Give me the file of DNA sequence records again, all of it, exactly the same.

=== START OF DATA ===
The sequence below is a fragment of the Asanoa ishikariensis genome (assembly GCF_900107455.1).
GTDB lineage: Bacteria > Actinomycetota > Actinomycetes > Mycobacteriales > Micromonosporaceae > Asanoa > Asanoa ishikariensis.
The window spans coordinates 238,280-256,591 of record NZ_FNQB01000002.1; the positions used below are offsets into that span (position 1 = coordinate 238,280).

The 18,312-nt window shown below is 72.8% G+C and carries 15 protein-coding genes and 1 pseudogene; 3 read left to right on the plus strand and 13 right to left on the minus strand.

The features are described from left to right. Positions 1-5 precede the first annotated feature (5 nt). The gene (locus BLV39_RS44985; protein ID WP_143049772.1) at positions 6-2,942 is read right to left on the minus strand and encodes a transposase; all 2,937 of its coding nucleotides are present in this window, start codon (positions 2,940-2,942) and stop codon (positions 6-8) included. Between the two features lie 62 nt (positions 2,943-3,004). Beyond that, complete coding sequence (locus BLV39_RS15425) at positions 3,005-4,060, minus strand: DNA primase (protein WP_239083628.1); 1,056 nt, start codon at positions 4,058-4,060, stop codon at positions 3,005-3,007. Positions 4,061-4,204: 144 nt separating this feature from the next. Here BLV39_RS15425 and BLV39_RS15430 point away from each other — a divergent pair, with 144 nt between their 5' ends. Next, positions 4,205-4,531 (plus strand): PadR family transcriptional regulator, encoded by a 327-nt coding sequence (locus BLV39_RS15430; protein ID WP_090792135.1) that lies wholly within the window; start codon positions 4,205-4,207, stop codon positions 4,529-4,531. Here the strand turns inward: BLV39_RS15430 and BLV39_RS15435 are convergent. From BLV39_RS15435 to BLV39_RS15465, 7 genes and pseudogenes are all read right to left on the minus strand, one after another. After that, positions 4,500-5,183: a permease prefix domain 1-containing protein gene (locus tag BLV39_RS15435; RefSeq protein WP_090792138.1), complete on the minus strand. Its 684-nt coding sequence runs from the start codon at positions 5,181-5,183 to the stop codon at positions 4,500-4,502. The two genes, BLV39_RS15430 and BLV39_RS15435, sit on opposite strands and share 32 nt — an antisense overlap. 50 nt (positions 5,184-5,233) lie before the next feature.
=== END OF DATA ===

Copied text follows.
The sequence below is a fragment of the Asanoa ishikariensis genome (assembly GCF_900107455.1).
GTDB lineage: Bacteria > Actinomycetota > Actinomycetes > Mycobacteriales > Micromonosporaceae > Asanoa > Asanoa ishikariensis.
The window spans coordinates 238,280-256,591 of record NZ_FNQB01000002.1; the positions used below are offsets into that span (position 1 = coordinate 238,280).

The 18,312-nt window shown below is 72.8% G+C and carries 15 protein-coding genes and 1 pseudogene; 3 read left to right on the plus strand and 13 right to left on the minus strand.

The features are described from left to right. Positions 1-5 precede the first annotated feature (5 nt). The gene (locus BLV39_RS44985; protein ID WP_143049772.1) at positions 6-2,942 is read right to left on the minus strand and encodes a transposase; all 2,937 of its coding nucleotides are present in this window, start codon (positions 2,940-2,942) and stop codon (positions 6-8) included. Between the two features lie 62 nt (positions 2,943-3,004). Beyond that, complete coding sequence (locus BLV39_RS15425) at positions 3,005-4,060, minus strand: DNA primase (protein WP_239083628.1); 1,056 nt, start codon at positions 4,058-4,060, stop codon at positions 3,005-3,007. Positions 4,061-4,204: 144 nt separating this feature from the next. Here BLV39_RS15425 and BLV39_RS15430 point away from each other — a divergent pair, with 144 nt between their 5' ends. Next, positions 4,205-4,531 (plus strand): PadR family transcriptional regulator, encoded by a 327-nt coding sequence (locus BLV39_RS15430; protein ID WP_090792135.1) that lies wholly within the window; start codon positions 4,205-4,207, stop codon positions 4,529-4,531. Here the strand turns inward: BLV39_RS15430 and BLV39_RS15435 are convergent. From BLV39_RS15435 to BLV39_RS15465, 7 genes and pseudogenes are all read right to left on the minus strand, one after another. After that, positions 4,500-5,183: a permease prefix domain 1-containing protein gene (locus tag BLV39_RS15435; RefSeq protein WP_090792138.1), complete on the minus strand. Its 684-nt coding sequence runs from the start codon at positions 5,181-5,183 to the stop codon at positions 4,500-4,502. The two genes, BLV39_RS15430 and BLV39_RS15435, sit on opposite strands and share 32 nt — an antisense overlap. 50 nt (positions 5,184-5,233) lie before the next feature.